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By Edna Ethington
When Pope Francis I came to the United States and canonized the Roman Catholic Spanish priest of the Franciscan Order, Father Junipero Serra, as a saint on September 23, 2015, at the National Shrine of the Immaculate Conception in Washington D.C., there was a renewed interest in studying and learning more about Fr. Serra and the 21 Missions of California. St. Irenaeus parishioner Ruth Burns worked with Canterbury Pilgrimages as a group leader to plan a 10- day pilgrimage to the 21 Missions in California from September 26 to October 6, 2016, with St. Irenaeus’ Pastor, Fr. Parick Moses as Spiritual Director.
A total of 38 pilgrims chose to walk in the footsteps of St. Junipero Serra to enrich their spiritual life. They were accompanied and guided by Debra Jakub, Tour Escort with Canterbury Pilgrimages and driven safely from Cypress to San Diego by bus with David Amaya of Fast Deer Charter. They traveled 650 miles on El Camino Real, the King’s Highway, from the first mission in San Diego de Alcala in southern California to the 20 other missions, ending in San Francisco Solano in northern California and flying back to Long Beach by Jet Blue airlines.
Parishioners from St. Irenaeus Church in Cypress were joined by parishioners from St. Catherine of Siena Church in Laguna Beach, St. Hedwig Church in Los Alamitos, St. Nicholas Church in Laguna Woods, and Santiago de Compostela Church in Lake Forest on a pilgrimage to the 21 missions in California. My husband David and I joined the pilgrimage group from St. Irenaeus Church and looked forward to getting to know all our fellow travelers and celebrating Mass every day with Fr Patrick and growing spiritually.
It took 54 years for the 21 Missions of California to be founded from the first mission at San Diego de Alcala in 1769 to the last mission at San Francisco Solano in 1823. We wondered how we would see 21 missions in only 10 days when Fr. Serra took one year to travel from San Diego in Southern California to Monterey in Northern California. We were able to visit all 21 missions by visiting one, two or three missions each day. We also were able to see other special places of interest near the missions. Each day began with Fr. Patrick leading prayers on the bus followed by his celebrating Mass at one of the missions or chapels. Everyone participated as lectors, Eucharistic ministers, altar servers, cantors and choir members at these Masses. We learned many interesting facts about the missions and Fr. Serra from docents at the missions and from books purchased at the mission gift shops.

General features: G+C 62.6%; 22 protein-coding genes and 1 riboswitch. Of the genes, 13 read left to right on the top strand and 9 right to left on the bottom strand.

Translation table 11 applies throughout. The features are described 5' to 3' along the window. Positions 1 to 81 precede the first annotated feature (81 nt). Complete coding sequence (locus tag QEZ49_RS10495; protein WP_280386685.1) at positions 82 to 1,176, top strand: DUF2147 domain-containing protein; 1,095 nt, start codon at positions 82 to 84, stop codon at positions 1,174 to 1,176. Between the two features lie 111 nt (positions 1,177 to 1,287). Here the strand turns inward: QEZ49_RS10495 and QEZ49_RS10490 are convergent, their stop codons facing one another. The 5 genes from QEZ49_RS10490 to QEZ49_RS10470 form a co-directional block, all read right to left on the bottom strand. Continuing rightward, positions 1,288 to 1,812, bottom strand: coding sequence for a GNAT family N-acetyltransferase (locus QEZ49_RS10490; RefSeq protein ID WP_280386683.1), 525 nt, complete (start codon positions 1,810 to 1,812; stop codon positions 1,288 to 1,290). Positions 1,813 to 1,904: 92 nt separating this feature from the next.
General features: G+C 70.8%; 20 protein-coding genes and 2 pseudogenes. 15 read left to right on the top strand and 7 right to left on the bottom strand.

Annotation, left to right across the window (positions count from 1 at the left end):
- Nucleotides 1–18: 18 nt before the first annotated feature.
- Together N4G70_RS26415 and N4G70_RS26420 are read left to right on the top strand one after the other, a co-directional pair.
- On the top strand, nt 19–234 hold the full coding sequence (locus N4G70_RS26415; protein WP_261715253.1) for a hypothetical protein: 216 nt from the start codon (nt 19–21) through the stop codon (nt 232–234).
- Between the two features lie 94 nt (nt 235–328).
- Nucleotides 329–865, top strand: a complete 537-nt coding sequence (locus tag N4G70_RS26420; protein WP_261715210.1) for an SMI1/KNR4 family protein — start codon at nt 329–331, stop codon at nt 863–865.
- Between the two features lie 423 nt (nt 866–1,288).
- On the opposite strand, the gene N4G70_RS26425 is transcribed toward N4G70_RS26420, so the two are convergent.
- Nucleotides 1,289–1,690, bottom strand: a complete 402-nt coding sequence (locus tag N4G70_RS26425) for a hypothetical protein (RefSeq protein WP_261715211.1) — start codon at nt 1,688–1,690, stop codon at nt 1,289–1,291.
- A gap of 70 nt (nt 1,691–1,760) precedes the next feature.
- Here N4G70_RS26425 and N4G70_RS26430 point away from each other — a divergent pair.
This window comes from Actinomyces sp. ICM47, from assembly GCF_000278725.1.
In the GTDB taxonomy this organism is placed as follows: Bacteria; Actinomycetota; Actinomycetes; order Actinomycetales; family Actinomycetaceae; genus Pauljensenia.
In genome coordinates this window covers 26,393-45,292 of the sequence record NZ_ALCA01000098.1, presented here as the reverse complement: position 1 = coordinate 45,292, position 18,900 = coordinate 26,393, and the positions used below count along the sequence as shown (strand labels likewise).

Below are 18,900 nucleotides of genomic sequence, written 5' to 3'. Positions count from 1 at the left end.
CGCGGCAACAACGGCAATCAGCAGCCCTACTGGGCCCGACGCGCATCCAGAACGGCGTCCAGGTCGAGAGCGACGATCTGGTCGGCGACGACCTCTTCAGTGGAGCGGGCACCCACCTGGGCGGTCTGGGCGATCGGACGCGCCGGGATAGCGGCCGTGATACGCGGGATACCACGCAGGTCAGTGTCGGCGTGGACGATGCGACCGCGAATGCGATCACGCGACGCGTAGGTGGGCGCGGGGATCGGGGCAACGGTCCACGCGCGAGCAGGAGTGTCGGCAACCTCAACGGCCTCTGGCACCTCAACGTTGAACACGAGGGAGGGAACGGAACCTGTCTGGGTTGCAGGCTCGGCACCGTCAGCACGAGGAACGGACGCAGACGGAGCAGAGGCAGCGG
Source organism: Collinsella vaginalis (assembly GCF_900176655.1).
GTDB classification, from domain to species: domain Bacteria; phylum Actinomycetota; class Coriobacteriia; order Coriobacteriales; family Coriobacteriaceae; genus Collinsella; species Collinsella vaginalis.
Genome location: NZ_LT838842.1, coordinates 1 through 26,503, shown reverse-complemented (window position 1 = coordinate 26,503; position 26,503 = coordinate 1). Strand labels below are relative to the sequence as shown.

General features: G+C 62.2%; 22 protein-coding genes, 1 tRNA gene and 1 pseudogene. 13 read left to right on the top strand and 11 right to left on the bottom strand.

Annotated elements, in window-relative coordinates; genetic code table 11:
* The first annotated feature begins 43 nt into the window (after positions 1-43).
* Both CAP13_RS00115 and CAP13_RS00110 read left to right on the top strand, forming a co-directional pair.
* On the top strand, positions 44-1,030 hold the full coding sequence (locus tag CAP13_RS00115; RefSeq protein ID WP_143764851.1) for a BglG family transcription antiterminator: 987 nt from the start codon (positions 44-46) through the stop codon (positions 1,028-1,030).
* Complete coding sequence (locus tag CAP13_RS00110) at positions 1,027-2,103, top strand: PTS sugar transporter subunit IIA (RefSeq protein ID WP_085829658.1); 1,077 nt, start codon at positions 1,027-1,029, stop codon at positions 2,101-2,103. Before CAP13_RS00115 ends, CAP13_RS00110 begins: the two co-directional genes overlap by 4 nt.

Fr. Serra was born with the name Miguel Jose Serra. He took the name of Junipero in honor of Brother Junipero, a companion of St. Francis. Fr. Serra was full of zeal and wanted to spread the Roman Catholic Faith to the Native Indians of California. As President of the Alta California Missions, he oversaw the founding of nine of the first missions in California before his death on August 28, 1784. They include the missions of San Diego de Alcala, San Carlos Borromeo, San Antonio de Padua, San Gabriel Arcangel, San Luis Obispo de Tolosa, San Francisco de Asis (Mission Dolores), San Juan Capistrano, Santa Clara de Asis and San Buenaventura. The Mission San Carlos Borromeo served as his headquarters during his years as president. His body is entombed in the sanctuary of San Carlos Borromeo in Carmel and it was designated as a minor basilica in 1961.